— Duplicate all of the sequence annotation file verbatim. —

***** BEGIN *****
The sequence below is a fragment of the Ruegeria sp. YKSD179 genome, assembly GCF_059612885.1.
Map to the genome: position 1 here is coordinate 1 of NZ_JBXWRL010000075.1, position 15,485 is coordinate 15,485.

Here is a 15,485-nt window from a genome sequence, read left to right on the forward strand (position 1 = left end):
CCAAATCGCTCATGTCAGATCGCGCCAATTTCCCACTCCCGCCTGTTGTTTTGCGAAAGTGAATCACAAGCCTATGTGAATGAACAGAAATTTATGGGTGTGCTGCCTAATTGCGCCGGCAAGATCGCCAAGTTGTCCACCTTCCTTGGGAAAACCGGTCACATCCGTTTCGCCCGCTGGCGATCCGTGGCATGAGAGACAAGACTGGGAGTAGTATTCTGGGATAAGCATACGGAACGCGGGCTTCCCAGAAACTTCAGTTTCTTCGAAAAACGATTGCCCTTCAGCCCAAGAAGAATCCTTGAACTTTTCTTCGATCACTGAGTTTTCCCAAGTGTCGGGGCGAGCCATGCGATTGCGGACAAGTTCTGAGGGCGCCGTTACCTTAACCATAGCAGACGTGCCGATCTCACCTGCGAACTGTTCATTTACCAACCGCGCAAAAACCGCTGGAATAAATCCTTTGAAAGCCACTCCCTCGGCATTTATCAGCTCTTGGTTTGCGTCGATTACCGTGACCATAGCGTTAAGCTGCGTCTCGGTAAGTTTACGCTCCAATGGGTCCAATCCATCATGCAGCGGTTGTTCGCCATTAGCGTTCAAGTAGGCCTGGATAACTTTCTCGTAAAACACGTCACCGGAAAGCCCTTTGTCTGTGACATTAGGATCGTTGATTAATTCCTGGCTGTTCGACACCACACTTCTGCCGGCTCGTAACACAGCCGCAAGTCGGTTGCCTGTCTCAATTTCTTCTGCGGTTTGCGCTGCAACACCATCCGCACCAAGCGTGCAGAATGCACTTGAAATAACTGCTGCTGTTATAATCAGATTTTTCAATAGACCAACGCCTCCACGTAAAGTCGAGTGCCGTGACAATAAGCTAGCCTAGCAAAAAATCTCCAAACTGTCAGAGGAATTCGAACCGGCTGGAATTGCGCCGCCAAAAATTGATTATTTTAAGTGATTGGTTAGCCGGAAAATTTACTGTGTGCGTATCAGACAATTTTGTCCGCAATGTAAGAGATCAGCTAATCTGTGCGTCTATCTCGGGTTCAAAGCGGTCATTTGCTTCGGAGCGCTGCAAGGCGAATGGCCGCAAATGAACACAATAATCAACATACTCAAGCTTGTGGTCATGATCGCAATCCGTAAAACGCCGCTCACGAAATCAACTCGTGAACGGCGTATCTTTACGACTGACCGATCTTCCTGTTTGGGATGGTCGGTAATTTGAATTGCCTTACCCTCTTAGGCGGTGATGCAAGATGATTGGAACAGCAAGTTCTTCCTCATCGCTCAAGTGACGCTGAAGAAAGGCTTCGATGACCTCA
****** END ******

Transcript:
The sequence below is a fragment of the Ruegeria sp. YKSD179 genome, assembly GCF_059612885.1.
Map to the genome: position 1 here is coordinate 1 of NZ_JBXWRL010000075.1, position 15,485 is coordinate 15,485.

Here is a 15,485-nt window from a genome sequence, read left to right on the forward strand (position 1 = left end):
CCAAATCGCTCATGTCAGATCGCGCCAATTTCCCACTCCCGCCTGTTGTTTTGCGAAAGTGAATCACAAGCCTATGTGAATGAACAGAAATTTATGGGTGTGCTGCCTAATTGCGCCGGCAAGATCGCCAAGTTGTCCACCTTCCTTGGGAAAACCGGTCACATCCGTTTCGCCCGCTGGCGATCCGTGGCATGAGAGACAAGACTGGGAGTAGTATTCTGGGATAAGCATACGGAACGCGGGCTTCCCAGAAACTTCAGTTTCTTCGAAAAACGATTGCCCTTCAGCCCAAGAAGAATCCTTGAACTTTTCTTCGATCACTGAGTTTTCCCAAGTGTCGGGGCGAGCCATGCGATTGCGGACAAGTTCTGAGGGCGCCGTTACCTTAACCATAGCAGACGTGCCGATCTCACCTGCGAACTGTTCATTTACCAACCGCGCAAAAACCGCTGGAATAAATCCTTTGAAAGCCACTCCCTCGGCATTTATCAGCTCTTGGTTTGCGTCGATTACCGTGACCATAGCGTTAAGCTGCGTCTCGGTAAGTTTACGCTCCAATGGGTCCAATCCATCATGCAGCGGTTGTTCGCCATTAGCGTTCAAGTAGGCCTGGATAACTTTCTCGTAAAACACGTCACCGGAAAGCCCTTTGTCTGTGACATTAGGATCGTTGATTAATTCCTGGCTGTTCGACACCACACTTCTGCCGGCTCGTAACACAGCCGCAAGTCGGTTGCCTGTCTCAATTTCTTCTGCGGTTTGCGCTGCAACACCATCCGCACCAAGCGTGCAGAATGCACTTGAAATAACTGCTGCTGTTATAATCAGATTTTTCAATAGACCAACGCCTCCACGTAAAGTCGAGTGCCGTGACAATAAGCTAGCCTAGCAAAAAATCTCCAAACTGTCAGAGGAATTCGAACCGGCTGGAATTGCGCCGCCAAAAATTGATTATTTTAAGTGATTGGTTAGCCGGAAAATTTACTGTGTGCGTATCAGACAATTTTGTCCGCAATGTAAGAGATCAGCTAATCTGTGCGTCTATCTCGGGTTCAAAGCGGTCATTTGCTTCGGAGCGCTGCAAGGCGAATGGCCGCAAATGAACACAATAATCAACATACTCAAGCTTGTGGTCATGATCGCAATCCGTAAAACGCCGCTCACGAAATCAACTCGTGAACGGCGTATCTTTACGACTGACCGATCTTCCTGTTTGGGATGGTCGGTAATTTGAATTGCCTTACCCTCTTAGGCGGTGATGCAAGATGATTGGAACAGCAAGTTCTTCCTCATCGCTCAAGTGACGCTGAAGAAAGGCTTCGATGACCTCA